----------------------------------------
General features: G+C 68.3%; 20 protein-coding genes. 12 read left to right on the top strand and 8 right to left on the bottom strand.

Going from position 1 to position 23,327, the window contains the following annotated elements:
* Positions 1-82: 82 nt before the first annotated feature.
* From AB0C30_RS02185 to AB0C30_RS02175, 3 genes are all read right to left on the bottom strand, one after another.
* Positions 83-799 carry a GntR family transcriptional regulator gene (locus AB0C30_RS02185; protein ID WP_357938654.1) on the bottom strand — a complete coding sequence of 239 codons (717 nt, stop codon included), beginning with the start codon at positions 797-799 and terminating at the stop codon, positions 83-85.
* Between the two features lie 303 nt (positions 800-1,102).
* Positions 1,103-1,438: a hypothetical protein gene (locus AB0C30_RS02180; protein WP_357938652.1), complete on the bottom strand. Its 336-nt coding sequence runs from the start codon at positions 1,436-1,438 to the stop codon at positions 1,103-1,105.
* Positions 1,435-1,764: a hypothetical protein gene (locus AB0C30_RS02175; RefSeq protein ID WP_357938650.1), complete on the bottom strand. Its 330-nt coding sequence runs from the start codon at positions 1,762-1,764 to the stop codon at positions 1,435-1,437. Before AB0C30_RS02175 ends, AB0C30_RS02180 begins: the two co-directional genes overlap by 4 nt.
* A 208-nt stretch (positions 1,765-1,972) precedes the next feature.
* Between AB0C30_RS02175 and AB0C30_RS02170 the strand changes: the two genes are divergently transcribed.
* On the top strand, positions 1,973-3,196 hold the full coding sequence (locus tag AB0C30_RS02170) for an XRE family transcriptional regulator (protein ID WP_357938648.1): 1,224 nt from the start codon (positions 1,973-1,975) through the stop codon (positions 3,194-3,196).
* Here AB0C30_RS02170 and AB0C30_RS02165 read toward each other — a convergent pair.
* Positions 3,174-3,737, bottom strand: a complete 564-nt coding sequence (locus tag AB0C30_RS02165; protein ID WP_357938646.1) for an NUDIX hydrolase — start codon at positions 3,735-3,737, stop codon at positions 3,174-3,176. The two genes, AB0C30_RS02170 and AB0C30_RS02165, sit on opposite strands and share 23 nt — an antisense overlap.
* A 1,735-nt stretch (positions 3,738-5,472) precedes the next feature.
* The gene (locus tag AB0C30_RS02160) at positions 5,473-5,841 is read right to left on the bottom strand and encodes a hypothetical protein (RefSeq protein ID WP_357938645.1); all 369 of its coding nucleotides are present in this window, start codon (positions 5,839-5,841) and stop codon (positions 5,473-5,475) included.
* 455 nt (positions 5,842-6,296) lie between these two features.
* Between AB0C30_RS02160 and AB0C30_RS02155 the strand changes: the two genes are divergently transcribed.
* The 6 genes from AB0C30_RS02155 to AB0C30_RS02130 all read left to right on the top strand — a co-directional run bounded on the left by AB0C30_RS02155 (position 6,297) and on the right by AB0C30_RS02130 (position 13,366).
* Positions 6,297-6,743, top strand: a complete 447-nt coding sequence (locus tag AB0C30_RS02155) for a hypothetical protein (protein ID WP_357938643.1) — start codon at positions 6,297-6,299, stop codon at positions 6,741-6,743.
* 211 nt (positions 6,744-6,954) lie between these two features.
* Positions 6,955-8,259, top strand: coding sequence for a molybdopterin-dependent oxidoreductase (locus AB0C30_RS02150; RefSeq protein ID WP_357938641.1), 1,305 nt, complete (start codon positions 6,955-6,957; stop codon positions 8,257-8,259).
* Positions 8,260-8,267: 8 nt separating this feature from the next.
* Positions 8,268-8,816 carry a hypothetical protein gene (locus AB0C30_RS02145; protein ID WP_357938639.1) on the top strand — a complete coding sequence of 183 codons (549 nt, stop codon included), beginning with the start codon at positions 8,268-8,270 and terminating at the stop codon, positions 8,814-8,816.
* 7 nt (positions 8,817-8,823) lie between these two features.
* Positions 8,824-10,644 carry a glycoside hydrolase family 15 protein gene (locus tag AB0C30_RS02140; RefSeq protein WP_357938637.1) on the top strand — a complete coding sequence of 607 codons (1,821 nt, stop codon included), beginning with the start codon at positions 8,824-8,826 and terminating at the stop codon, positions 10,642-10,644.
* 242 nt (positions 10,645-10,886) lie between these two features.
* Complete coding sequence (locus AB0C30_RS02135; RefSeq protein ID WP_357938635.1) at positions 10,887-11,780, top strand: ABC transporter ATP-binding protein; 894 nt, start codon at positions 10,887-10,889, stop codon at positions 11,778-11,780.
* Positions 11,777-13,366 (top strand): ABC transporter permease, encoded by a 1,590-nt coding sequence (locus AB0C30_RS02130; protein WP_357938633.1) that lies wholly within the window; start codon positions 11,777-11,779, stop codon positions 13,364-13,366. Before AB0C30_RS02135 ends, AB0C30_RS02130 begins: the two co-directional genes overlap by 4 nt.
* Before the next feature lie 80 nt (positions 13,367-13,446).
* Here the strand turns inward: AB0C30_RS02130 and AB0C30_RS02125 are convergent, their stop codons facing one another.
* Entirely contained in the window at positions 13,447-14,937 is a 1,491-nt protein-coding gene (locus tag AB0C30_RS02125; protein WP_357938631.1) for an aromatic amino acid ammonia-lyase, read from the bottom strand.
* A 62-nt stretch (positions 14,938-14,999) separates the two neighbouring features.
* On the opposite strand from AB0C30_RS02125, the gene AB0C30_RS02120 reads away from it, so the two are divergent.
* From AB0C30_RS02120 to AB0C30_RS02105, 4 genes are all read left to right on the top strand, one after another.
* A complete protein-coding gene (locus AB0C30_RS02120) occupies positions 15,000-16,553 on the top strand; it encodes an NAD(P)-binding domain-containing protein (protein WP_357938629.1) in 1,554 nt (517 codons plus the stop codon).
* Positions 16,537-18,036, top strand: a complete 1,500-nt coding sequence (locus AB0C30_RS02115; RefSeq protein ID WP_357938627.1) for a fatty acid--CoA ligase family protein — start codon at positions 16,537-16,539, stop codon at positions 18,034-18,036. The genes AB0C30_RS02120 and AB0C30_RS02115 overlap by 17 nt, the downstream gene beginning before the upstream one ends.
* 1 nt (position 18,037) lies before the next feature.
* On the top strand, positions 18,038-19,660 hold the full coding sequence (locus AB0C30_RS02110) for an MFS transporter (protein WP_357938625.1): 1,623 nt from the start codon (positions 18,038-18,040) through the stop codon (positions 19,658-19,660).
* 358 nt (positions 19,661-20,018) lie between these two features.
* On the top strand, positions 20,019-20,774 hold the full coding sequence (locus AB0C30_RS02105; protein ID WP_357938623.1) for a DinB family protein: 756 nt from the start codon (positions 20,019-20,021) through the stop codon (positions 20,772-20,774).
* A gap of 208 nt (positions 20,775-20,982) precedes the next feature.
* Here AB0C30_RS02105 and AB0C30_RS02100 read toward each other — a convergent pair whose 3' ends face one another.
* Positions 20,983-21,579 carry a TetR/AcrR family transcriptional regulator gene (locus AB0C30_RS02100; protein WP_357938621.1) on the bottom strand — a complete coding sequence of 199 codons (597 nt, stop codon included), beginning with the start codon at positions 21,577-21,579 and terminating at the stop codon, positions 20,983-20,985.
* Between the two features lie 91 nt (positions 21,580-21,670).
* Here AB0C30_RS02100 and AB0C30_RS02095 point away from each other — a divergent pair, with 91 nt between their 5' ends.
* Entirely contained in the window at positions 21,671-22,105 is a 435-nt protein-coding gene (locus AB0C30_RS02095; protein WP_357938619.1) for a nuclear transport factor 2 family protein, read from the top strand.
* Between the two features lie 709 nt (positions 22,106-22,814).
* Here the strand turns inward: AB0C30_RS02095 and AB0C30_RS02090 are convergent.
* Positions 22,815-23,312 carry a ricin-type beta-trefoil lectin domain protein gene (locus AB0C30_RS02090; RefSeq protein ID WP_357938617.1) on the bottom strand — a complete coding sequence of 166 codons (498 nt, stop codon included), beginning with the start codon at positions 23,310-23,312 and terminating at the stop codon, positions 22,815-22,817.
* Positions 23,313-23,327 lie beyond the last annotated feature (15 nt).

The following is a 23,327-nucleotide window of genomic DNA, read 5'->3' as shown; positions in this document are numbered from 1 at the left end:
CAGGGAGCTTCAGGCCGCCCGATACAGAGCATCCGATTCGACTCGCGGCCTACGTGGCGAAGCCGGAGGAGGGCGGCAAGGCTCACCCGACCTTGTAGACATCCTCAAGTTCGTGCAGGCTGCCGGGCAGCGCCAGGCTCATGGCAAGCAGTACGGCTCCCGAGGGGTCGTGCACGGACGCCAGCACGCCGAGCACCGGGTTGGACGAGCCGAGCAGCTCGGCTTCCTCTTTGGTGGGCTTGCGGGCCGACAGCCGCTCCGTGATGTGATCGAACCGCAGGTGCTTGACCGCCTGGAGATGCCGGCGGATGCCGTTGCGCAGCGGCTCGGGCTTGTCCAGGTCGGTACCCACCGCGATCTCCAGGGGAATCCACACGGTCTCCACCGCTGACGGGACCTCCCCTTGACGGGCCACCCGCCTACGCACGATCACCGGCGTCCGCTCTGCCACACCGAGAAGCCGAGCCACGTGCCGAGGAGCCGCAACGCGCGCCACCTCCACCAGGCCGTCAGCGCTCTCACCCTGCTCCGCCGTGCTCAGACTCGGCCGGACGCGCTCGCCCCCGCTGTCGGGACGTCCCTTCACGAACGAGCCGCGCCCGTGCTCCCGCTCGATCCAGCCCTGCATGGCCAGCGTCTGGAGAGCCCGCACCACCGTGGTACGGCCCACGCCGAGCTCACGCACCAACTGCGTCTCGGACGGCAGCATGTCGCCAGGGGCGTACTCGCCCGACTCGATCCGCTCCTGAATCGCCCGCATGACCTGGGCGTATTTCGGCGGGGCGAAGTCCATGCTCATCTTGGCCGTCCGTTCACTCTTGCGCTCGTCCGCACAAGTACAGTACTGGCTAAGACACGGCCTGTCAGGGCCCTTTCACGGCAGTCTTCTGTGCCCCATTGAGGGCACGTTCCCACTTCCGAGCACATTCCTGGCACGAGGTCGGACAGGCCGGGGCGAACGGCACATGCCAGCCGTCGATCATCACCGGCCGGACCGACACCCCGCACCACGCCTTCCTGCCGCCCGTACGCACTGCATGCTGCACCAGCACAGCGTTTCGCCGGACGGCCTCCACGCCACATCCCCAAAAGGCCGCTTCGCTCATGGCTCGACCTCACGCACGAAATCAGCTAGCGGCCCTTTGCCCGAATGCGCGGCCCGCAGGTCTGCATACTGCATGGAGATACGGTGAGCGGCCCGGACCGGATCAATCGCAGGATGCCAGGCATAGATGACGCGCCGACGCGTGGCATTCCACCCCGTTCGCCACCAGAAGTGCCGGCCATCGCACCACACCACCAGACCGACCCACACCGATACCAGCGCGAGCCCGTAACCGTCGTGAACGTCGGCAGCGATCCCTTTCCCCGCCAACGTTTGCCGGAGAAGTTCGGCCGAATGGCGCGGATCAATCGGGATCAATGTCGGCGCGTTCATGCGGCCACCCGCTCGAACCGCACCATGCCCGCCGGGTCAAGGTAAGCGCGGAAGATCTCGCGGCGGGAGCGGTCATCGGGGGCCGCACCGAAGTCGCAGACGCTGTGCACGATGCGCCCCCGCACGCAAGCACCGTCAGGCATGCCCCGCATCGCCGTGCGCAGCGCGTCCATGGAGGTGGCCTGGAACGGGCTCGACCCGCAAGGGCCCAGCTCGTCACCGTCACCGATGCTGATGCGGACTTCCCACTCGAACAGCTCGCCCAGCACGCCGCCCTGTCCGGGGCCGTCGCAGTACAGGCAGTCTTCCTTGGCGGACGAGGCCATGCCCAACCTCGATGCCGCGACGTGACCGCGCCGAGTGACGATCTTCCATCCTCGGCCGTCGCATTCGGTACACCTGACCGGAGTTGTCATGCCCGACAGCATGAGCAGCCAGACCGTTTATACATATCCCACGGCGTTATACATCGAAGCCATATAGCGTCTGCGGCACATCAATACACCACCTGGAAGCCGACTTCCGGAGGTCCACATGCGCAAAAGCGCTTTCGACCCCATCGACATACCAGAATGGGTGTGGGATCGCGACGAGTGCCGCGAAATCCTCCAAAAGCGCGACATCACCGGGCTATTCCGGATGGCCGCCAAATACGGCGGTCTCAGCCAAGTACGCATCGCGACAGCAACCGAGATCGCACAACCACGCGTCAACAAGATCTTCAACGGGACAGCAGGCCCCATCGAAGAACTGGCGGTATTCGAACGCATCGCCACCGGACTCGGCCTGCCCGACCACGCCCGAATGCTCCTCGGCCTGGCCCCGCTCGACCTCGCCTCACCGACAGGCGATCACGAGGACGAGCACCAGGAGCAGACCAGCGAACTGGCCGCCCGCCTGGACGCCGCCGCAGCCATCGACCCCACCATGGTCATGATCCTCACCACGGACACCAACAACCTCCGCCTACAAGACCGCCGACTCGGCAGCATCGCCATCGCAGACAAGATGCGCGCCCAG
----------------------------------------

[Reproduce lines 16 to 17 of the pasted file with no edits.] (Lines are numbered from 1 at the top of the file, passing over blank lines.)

* 455 nt (positions 5,842-6,296) lie between these two features.
* Between AB0C30_RS02160 and AB0C30_RS02155 the strand changes: the two genes are divergently transcribed.